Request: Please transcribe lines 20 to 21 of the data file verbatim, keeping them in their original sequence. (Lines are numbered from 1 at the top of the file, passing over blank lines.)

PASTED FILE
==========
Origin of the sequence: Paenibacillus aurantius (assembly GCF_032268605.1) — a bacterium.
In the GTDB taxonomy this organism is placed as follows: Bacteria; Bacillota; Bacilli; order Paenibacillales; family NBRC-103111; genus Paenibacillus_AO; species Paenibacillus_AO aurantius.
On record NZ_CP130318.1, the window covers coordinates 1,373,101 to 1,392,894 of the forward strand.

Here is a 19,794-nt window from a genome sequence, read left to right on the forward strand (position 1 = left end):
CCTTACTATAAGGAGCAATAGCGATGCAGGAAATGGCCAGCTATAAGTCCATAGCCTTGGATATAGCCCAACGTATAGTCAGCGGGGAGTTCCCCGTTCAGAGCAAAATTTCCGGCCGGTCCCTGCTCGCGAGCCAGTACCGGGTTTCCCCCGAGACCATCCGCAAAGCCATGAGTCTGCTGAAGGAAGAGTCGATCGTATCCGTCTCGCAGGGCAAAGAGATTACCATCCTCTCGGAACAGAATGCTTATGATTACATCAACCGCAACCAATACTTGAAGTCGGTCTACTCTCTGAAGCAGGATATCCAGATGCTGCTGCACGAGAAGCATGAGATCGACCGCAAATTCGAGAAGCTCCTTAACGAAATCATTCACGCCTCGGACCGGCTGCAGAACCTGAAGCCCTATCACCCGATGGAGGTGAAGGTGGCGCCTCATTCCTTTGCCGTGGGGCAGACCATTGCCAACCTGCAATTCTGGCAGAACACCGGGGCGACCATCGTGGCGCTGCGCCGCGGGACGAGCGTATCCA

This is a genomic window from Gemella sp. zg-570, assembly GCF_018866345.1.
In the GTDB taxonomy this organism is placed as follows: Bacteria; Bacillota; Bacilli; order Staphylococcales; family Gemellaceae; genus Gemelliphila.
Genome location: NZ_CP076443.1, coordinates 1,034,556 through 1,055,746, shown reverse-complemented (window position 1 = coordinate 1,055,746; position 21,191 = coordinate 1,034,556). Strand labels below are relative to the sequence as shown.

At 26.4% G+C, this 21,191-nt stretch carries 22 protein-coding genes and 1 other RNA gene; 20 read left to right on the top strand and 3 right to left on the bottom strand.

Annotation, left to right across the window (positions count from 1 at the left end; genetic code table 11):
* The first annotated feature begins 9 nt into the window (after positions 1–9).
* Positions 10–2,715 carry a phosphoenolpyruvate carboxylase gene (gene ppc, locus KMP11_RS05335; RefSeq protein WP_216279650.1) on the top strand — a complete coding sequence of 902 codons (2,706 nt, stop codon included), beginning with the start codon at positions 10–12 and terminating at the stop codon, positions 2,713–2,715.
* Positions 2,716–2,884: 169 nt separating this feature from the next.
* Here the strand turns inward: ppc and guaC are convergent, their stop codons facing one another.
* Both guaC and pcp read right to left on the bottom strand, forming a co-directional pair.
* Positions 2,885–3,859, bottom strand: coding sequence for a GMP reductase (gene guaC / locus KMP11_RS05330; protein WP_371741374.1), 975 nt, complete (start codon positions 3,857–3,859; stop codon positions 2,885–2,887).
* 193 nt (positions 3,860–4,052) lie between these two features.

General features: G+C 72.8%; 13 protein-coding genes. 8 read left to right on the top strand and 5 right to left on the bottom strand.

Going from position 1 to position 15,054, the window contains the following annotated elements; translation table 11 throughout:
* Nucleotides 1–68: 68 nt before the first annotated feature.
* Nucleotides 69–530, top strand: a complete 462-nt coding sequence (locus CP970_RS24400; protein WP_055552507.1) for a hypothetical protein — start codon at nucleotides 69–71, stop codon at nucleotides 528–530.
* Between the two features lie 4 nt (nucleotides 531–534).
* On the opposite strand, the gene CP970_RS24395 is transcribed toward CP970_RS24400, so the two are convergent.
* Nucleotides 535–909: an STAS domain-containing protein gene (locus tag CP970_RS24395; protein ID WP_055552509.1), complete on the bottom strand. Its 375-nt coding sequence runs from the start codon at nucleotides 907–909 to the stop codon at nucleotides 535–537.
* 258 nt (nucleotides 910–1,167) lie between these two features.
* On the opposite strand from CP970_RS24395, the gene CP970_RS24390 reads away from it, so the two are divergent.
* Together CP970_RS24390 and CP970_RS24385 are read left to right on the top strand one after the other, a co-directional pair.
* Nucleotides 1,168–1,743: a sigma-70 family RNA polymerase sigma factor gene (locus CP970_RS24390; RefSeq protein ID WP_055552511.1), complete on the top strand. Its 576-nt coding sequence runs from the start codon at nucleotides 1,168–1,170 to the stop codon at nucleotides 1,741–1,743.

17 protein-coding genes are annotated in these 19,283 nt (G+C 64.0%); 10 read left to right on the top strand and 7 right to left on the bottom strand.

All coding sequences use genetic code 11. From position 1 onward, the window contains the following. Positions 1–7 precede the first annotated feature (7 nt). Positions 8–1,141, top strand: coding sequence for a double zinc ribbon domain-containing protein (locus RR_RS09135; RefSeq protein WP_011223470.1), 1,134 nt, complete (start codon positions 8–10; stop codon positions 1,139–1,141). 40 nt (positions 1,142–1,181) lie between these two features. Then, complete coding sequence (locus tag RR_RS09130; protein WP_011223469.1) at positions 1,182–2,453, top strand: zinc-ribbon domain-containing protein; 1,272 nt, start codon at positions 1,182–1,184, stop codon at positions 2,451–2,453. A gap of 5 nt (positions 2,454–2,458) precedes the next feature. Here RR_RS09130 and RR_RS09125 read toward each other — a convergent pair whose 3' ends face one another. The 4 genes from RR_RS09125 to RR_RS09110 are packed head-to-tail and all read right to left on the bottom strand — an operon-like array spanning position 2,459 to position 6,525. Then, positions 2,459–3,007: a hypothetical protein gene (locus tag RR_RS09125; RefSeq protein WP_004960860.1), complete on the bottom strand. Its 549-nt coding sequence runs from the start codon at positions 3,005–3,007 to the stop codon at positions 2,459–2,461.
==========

* Nucleotides 1–68: 68 nt before the first annotated feature.
* Nucleotides 69–530, top strand: a complete 462-nt coding sequence (locus CP970_RS24400; protein WP_055552507.1) for a hypothetical protein — start codon at nucleotides 69–71, stop codon at nucleotides 528–530.